Strategic change can be tough for established programs, however, change is sometimes necessary to provide the highest levels of service to veterans in our communities. Grant and Per Diem providers have long been a part of the fabric of a community response to veteran homelessness. 
As the program changes, some providers may receive less funding or opt out of the program entirely. This Transitioning from Transitional Housing guide, developed by CSH for the National Coalition for Homeless Veterans and funded through the generosity of The Home Depot Foundation, offers guidance on the options providers can pursue to ensure that they address the needs of veterans they are currently serving and strategically transition their remaining resources to a programmatic structure that fits in with their community’s plan to address the needs of veterans who are experiencing homelessness and/or have low incomes.
The guide is written for providers and walks through key considerations for making changes to programs, three scenarios that a current GPD provider may be facing, and recommendations for how to move forward in each. The guide concludes with a list of resources that will help providers create and implement a transition plan for each program.
Comment Period Open for VA Case Management Services Grant Program
Comments must be received on or before Aug. 6, 2018
The Department of Veterans Affairs (VA) is amending its regulations that govern programs benefitting homeless veterans to implement a new statutory requirement to establish a new grant program that will provide case management services to improve the retention of housing by veterans who were previously homeless and are transitioning to permanent housing and to veterans who are at risk of becoming homeless. The grant program established by this interim final rule will be an essential part of VA's attempts to eliminate homelessness among the veteran population.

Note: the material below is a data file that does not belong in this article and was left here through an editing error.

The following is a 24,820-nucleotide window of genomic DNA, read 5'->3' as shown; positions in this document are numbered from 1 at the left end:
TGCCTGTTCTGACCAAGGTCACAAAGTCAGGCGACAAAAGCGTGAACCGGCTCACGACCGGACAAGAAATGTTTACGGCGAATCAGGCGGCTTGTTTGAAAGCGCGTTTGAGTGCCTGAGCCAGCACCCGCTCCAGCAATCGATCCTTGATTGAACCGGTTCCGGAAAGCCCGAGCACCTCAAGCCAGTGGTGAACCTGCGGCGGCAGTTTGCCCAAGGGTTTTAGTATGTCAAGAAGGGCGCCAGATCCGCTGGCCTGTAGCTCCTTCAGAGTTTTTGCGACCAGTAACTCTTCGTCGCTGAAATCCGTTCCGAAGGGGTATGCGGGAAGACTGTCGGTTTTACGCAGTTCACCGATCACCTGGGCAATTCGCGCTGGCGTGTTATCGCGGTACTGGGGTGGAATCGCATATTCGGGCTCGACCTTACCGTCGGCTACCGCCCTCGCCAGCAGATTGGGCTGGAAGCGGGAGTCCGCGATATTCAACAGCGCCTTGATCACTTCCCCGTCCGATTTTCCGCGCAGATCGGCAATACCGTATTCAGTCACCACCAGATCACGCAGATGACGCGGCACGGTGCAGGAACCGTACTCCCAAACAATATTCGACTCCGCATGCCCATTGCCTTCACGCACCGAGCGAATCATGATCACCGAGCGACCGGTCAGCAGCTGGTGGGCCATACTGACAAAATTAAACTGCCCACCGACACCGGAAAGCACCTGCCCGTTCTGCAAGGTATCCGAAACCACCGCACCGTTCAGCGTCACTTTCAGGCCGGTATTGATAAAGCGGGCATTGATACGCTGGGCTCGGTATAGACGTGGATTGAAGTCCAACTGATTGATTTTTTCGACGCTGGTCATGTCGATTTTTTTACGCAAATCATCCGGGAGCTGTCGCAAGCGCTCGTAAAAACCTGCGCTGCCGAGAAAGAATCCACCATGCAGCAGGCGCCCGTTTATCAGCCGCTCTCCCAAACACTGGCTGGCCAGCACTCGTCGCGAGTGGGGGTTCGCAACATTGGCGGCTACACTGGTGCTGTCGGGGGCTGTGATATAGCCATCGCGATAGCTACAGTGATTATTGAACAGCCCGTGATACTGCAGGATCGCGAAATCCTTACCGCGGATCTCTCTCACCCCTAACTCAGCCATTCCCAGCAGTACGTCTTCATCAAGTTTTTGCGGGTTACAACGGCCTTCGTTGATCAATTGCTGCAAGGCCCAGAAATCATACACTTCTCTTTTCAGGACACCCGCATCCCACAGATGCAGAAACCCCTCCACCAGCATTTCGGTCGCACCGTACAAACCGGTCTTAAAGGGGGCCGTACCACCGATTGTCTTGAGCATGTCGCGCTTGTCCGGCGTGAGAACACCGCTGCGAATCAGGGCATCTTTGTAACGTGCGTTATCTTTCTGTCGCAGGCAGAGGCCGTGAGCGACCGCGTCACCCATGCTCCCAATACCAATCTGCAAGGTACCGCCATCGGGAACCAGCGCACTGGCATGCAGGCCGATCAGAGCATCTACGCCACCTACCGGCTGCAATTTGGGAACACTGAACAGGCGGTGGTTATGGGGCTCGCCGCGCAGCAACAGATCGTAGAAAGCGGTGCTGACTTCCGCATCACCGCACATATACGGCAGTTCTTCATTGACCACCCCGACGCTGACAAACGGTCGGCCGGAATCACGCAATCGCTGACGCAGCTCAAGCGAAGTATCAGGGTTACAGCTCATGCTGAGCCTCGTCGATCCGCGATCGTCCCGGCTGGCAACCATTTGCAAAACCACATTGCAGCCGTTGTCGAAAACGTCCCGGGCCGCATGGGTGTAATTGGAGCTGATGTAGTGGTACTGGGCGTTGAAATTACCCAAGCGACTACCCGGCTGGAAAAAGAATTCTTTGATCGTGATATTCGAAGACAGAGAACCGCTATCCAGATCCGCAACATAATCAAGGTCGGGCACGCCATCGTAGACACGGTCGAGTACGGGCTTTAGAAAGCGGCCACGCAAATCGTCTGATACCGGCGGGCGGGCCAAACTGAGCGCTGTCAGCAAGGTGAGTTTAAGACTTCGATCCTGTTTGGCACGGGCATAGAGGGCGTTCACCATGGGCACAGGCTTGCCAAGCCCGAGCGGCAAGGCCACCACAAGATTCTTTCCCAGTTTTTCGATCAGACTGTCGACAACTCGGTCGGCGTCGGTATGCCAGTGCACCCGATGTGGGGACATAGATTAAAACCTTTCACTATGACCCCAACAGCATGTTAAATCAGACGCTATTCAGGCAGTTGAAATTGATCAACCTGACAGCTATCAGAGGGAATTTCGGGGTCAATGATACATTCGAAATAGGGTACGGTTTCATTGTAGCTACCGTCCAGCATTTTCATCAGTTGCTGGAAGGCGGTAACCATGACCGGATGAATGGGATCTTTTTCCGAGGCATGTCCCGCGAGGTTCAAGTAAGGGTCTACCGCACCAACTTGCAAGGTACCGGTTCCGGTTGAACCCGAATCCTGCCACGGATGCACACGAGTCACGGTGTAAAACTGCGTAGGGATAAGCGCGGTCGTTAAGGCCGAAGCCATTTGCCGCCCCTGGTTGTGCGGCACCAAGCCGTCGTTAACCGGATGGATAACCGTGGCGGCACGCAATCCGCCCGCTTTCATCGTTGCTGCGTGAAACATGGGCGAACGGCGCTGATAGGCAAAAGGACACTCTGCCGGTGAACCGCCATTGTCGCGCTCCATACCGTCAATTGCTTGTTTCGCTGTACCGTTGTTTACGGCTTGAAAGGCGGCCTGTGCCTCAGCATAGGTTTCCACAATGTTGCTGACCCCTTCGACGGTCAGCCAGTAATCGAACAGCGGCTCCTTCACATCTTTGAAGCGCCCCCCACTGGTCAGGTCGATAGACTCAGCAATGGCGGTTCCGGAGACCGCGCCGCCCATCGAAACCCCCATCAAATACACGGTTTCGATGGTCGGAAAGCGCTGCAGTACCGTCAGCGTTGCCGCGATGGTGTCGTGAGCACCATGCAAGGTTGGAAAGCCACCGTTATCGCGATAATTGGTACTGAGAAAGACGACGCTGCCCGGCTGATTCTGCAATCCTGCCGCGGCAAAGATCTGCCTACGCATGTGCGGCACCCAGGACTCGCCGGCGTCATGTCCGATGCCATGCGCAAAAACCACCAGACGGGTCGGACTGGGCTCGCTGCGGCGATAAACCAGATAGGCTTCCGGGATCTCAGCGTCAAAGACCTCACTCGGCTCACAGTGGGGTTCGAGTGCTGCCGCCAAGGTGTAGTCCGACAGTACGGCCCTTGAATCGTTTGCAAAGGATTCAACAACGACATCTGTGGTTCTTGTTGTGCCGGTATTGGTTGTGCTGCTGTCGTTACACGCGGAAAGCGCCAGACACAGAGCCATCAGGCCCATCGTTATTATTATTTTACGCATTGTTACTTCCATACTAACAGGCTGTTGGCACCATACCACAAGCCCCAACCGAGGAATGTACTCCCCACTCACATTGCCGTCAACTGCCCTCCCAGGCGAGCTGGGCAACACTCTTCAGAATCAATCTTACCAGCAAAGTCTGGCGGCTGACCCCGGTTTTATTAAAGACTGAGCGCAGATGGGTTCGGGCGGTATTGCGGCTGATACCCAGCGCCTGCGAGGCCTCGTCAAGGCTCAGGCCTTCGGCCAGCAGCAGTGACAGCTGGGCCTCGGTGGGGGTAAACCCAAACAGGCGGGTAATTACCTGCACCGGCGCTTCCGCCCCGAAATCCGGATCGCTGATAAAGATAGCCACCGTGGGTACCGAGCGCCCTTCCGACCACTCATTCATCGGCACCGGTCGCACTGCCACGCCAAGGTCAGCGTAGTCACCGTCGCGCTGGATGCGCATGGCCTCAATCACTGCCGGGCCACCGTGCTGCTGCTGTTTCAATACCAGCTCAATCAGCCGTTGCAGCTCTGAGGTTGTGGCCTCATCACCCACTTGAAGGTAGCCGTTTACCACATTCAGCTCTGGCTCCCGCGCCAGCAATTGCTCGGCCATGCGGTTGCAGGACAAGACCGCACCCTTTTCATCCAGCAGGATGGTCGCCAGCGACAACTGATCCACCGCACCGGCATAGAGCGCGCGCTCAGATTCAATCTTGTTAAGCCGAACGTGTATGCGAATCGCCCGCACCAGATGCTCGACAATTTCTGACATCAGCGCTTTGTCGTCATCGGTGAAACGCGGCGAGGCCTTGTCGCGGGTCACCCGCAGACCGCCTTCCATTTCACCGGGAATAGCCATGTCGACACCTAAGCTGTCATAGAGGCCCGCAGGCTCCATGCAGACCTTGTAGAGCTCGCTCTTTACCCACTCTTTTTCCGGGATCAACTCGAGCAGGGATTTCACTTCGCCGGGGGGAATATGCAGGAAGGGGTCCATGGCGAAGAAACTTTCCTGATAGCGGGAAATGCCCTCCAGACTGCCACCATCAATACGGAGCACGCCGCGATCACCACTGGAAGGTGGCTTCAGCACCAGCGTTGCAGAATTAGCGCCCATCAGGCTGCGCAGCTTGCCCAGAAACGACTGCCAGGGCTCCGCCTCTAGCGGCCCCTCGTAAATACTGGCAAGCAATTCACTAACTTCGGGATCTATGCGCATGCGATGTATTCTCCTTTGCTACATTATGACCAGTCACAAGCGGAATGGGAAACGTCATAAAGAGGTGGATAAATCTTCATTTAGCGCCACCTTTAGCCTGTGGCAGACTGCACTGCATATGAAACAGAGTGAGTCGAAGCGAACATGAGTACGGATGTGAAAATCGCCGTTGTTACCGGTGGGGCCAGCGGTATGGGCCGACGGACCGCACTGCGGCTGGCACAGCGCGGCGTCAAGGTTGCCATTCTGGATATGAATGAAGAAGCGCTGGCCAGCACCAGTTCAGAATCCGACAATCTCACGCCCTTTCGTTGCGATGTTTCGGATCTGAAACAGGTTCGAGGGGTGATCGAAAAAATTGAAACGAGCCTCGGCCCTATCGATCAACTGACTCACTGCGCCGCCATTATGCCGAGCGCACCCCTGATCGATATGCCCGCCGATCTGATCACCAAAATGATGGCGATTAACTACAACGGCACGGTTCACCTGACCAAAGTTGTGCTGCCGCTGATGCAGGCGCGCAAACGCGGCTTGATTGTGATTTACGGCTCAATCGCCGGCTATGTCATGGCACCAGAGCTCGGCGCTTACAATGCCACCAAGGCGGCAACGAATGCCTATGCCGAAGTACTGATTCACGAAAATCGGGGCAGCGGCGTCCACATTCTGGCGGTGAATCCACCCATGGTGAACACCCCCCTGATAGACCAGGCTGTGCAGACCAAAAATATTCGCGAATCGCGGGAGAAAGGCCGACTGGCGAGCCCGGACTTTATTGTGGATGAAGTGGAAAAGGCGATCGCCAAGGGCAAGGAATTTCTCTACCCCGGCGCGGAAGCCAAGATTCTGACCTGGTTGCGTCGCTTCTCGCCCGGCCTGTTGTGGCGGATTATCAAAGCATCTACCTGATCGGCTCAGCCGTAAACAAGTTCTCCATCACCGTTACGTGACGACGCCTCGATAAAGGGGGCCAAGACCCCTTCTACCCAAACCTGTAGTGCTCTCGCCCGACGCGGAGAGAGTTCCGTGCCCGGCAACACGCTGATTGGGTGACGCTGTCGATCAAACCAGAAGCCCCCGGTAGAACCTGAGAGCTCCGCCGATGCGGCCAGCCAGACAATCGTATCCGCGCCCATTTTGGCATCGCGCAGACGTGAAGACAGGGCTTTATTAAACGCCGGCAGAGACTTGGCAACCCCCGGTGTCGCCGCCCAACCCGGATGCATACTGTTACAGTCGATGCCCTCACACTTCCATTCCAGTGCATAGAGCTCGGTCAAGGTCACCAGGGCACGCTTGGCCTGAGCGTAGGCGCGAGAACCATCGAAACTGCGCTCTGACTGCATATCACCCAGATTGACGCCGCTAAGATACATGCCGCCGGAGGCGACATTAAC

This final rule is effective June 5, 2018. Comments must be received on or before August 6, 2018.
Written comments may be submitted through http://www.Regulations.gov; by mail or hand-delivery to: Director, Regulation Policy and Management (00REG), Department of Veterans Affairs, 810 Vermont Ave. NW, Room 1063B, Washington, DC 20420; or by fax to (202) 273-9026. (This is not a toll-free telephone number.) Comments should indicate that they are submitted in response to “RIN 2900-AQ15—Case Management Services Grant Program.” 
To read the full notice from the Federal Register, click here.
Free Suicide Prevention Resource
From Columbia Lighthouse Project
Suicide prevention is an integral part of veteran advocacy. In order to increase suicide prevention efforts, Columbia Lighthouse Project created a Suicide Severity Scale. This is a free test that can be used by anyone in order to determine whether a veteran, a family member, or anyone else you might know is at risk for suicide. It then tells you what steps you can take to help. This scale is backed by organizations such as VA hospitals, the Department of Defense, the National Institutes for Health, and more. 
To access the scale, click here
To access more suicide prevention resources provided by Columbia Lighthouse Project, click here. 
Free Online Course For Understanding Advocacy and Lobbying Laws
From Learn Foundation Law
Four prominent foundations recently launched a course designed to help U.S. public charities and others seeking grants from private foundations to fund advocacy work. The course, designed by top lawyers, helps grantees understand the lobbying and advocacy laws that affect them. This course covers topics such as understanding advocacy, lobbying under IRS rules, funding options, and getting the most out of your grant.
To access this free course, click here.  
Funding Opportunities
Barbasol has a charitable foundation that provides grants for community food banks, homeless shelters, and other social services. These grants have primarily been awarded around Ashland and Columbus Ohio, however, the foundation is open to offers from elsewhere. The next grant application deadline is Jan. 10. For more information on how to apply, click here
The Dresner Foundation offers grants for the development of new projects and for the acquisition of capital (i.e. equipment or renovation). Organizations applying must operate in or affect Denver, CO, Southeast MI, and/or The Aspen Parachute Corridor, CO. Grant applications are accepted year round. For more information on how to apply, click here.
Charles Lafitte Foundation offers grants to organizations that promote inclusiveness while looking to alleviate human problems. There is no geographic or monetary limit on this grant, all grant applications will be considered. Grant applications are accepted year round. For more information on how to apply, click here.